Never knowingly undersolved.

Guardian, 24462/Paul

Posted by mhl on August 8th, 2008


A fun golf-themed crossword from Paul (one of my favourite Guardian setters) with a few of his rather suggestive clues as usual. :) There’s lots to enjoy in this puzzle, but I particularly liked 18a, 16d and 19d.

4 TOSS-UP: “Manx [tailless] cat” = TO(M), “back to back” with PUSS reversed
6 NIJINSKY: J in NI (“in spinning”) + IN SKY = “held high” for the ballet dancer Nijinsky. I think the “in” is doing double duty here, unless I’ve missed something? Oops – thanks to Andrew for correcting me here: it’s just J IN reversed.
9 PLAYER: The golfer Gary Player
10 SEA TROUT: “bottom” = SEAT + “good licking” = ROUT
11 CAULIFLOWER: “pot half gone” = CAUL(DRON) + IF LOWER
15 STRANGE: Another golfer, Scott Strange. Update: This was more likely to be a reference to Curtis Strange, as Superdad points out in the comments
17 OBSCENE: OB is an outside broadcast, so OB SCENE might be a “sequence filmed away from the studio”
18 PERISHABLES: Lovely definition (“They won’t keep”) and surface reading. The subsidiary is (HIS BEER PALS)*
22 ABORTIVE: IT R reversed in ABOVE
23 MOTION: N in LAGER for Bernhard Langer
24 Omitted according to the site’s policy
2 TIGER WOODS: “a formidable competitor” = TIGER, and WOODS are some of Tiger Woods‘s tools
3 BITTERNS: “Birds” is the definition, with subsidiary “pecked” = BIT + “others” = TERNS
4 TYPECAST: “Class” = TYPE + 9s (players) = CAST
5 STATUARY: A collection of statues, from TU (“heart of nature”) in (ART SAY)*
7,25 SHOT PUTTER: “took out” = SHOT, and then I’m assuming that 9 21 (“golf player”) is PUTTER as in “one who putts”
8 YETI: A fun clue: “but I?” for YET I
12 LEE TREVINO: (NEVER LIE TO)* for another golfer. This was the last one I got, since despite the construction being quite clear (and knowing the golfer) the second word looked as if it was going to be DRIVING…
13 Omitted according to the site’s policy
14 MEASURER: The definition is “Might one rule”, with the subsidiary AS ER around UR (= “old city”) under ME
16 NEPOTISM: MS = “Paper” (an abbreviation of manuscript) with I TO PEN, reversed
19 ABACUS: A BAC(CH)US – another great clue
20 FAIR: “The way of 21″ as in “fairway” and if “not cricket” is UNFAIR then “not not cricket” is FAIR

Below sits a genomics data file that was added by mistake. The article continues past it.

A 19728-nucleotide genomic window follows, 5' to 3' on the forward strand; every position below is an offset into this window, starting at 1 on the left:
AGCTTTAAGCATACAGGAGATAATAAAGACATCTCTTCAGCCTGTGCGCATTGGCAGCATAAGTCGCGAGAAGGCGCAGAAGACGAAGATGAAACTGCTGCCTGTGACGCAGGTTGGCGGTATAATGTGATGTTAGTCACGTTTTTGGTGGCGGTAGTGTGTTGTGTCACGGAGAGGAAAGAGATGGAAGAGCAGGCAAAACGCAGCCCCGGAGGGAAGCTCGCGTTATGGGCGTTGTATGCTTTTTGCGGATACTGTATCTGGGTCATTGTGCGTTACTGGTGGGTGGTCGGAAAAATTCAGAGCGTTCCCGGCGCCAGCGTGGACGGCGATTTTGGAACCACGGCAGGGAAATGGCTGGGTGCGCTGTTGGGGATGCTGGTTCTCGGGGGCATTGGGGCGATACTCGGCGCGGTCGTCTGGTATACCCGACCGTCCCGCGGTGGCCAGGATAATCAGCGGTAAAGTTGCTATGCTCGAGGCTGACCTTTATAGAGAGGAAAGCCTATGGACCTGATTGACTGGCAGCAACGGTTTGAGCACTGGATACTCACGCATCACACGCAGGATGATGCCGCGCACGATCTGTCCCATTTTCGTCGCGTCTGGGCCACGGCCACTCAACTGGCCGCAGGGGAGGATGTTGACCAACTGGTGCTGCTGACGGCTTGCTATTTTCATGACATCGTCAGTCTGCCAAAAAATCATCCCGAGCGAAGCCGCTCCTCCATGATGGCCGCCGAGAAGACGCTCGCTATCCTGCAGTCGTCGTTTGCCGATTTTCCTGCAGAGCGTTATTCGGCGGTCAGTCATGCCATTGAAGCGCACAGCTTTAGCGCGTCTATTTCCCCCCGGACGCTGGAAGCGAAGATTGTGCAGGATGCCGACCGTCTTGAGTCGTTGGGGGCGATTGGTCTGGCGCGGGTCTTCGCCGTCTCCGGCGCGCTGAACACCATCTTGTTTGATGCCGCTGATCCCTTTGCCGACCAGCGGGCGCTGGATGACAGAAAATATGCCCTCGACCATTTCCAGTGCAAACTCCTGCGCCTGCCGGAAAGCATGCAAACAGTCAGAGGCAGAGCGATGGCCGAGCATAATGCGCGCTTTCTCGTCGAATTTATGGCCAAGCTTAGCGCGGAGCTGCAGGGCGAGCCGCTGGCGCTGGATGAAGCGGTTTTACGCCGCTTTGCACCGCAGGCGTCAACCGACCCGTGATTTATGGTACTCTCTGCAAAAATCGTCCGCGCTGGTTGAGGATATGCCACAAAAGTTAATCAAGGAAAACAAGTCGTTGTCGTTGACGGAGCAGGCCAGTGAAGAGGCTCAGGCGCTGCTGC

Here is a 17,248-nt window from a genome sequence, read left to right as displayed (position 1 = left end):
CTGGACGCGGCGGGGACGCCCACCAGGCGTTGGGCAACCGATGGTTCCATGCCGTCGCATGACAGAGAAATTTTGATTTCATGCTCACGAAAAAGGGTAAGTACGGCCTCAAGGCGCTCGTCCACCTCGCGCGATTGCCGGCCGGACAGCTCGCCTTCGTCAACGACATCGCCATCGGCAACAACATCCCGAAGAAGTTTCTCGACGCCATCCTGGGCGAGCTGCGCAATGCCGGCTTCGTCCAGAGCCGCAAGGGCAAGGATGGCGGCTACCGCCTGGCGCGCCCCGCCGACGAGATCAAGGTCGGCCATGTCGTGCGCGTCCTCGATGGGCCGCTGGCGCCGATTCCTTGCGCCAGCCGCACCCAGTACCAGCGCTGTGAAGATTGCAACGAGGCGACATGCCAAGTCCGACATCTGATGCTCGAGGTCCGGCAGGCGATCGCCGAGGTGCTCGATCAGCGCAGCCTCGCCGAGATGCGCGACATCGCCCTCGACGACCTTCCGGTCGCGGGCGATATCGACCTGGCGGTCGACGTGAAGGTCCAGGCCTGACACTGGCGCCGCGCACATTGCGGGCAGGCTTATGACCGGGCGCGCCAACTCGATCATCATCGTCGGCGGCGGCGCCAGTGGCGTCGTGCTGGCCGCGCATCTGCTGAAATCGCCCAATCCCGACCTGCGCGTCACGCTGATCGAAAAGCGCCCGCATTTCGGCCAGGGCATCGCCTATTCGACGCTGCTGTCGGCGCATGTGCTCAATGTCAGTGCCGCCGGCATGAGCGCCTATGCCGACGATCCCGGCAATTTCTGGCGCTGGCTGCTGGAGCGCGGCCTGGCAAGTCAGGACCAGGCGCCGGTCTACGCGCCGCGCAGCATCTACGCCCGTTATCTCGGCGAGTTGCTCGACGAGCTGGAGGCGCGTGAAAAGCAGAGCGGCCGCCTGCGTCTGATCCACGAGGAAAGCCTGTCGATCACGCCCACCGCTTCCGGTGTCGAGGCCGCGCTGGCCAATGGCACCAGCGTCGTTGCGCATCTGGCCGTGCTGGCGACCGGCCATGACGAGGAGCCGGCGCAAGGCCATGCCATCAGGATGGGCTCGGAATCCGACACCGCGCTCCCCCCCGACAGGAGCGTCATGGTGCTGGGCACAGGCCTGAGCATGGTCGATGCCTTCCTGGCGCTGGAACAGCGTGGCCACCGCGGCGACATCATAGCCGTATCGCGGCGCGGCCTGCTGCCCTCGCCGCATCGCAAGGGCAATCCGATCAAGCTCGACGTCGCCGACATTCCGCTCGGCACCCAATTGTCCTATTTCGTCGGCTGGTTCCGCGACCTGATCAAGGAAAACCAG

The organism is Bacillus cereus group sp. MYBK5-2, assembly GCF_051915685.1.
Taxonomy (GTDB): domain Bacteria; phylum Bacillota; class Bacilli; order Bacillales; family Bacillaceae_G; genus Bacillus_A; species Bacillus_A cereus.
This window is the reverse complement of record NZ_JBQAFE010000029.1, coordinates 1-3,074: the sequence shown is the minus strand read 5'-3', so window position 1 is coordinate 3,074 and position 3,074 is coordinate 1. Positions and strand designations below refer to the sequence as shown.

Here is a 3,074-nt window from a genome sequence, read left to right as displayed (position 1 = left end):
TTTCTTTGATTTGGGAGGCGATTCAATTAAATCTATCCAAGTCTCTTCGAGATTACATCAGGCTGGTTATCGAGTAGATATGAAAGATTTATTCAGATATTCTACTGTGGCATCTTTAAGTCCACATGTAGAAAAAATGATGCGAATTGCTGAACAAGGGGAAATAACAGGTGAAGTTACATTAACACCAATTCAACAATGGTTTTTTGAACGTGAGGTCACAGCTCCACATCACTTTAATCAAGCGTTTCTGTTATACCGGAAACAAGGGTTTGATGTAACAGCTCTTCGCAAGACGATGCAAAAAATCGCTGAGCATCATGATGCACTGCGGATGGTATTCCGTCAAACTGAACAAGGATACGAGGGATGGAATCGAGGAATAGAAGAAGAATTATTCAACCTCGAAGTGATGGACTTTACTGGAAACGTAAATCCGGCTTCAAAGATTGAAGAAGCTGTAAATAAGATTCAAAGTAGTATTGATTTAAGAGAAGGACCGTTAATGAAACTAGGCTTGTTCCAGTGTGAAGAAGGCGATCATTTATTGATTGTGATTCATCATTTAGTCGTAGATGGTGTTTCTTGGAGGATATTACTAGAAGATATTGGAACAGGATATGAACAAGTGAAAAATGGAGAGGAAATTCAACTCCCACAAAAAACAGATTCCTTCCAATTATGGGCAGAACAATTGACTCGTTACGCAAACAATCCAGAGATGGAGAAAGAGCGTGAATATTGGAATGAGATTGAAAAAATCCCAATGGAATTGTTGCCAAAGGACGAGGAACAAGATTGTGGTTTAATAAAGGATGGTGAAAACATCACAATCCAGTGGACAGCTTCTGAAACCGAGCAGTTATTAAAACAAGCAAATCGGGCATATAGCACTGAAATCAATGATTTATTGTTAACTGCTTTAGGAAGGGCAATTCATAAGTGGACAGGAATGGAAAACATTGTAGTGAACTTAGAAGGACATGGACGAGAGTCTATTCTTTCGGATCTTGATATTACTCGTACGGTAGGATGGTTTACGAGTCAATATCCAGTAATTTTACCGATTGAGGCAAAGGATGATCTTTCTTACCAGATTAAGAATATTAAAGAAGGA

21 GOLF: “Beat up” is FLOG reversed, and golf is “hitting [in] balls with clubs”. I guess the “in” is just there to make the surface reading more painful… Update: in the comments below, owenjonesuk points out that you hit the ball “in” the hole.

10 Responses to “Guardian, 24462/Paul”

  1. Mick h says:

    I wonder if this was meant to run a few weeks ago? The Indy had a golf-themed puzzle timed for the start of the Open, which seemed timelier. Nice puzzle though, with some fun clues.
    I suppose when the Guardian goes online free next month, with a ‘cheat’ function like the Indy’s, we can blog all the clues if we like.

  2. Superdad says:

    Strange Golfers… the better known is Curtis Strange. At least to me.

  3. Andrew says:

    Mick – personally I wish the cheat functions were disabled until the solution has been published (as they are for prize puzzles). I prefer not to have the temptation. And I see what you mean about the timing – an Olympic themse would have been more appropriate.

    6ac – I don’t think there’s any double duty here: “Jack in spinning” = (J IN) rev – NIJ, “held high” = IN SKY. My Granny once saw Nijinsky dance and used to say “he seemed to fly”.

    Altogether a most enjoyable puzzle, and most of the golfing references were not too obscure (apart from STRANGE, who I hadn’t heard of but was easy to guess).

  4. mhl says:

    Thanks, Superdad – he’s much more likely. I’ve updated the post to reflect that.

    Mick H: yes, I suppose so. I wonder how many people actually call the premium rate numbers anyway? I’ve never heard of anyone doing so…

  5. mhl says:

    Thanks, Andrew – I should have spotted that.

  6. owenjonesuk says:

    21 ac – the ‘in’ isn’t superfluous. The aim of golf is to hit the ball IN to the hole.

    The actual golfers were largely over my head – I didn’t understand PLAYER or STRANGE fully till I checked here. And I had to google Lee Trevino, though I spotted the anagram.

    I was looking for an olympic theme.

  7. mhl says:

    Hmm… in my experience “hitting in” isn’t quite so idiomatic in golf in the same way as “chipping in”, “tapping in”, etc. would be, but I take your point – I hadn’t thought of that.

  8. Barbara says:

    I would welcome having all the answers explained. It seems that there is frequently an answer which puzzles me, and that’s usually of the answers not discussed.
    As for the “cheat” button: Since solving a puzzle isn’t a competition, I thing it should be retitled “peek” or “reveal”, as in the Indy. There’s nothing cheating about reverting to a reference source and adding to one’s store of information. I find I learn something new almost every time I do a puzzle. Now that’s entertainment!

  9. John says:

    Strictly speaking 7,25 reads “shot player golf”, which makes no sense, although it’s guessable.
    In 21 dn, “Beat up, hitting balls with clubs” would be better.
    All in all pretty straightforward for Paul.

  10. Pricklywedge says:

    I never do at well with Paul, but this puzzle I thoroughly enjoyed; 15ac made me laugh out loud on the commuter train. I was left with only two unsolved – a new record for me with Paul.

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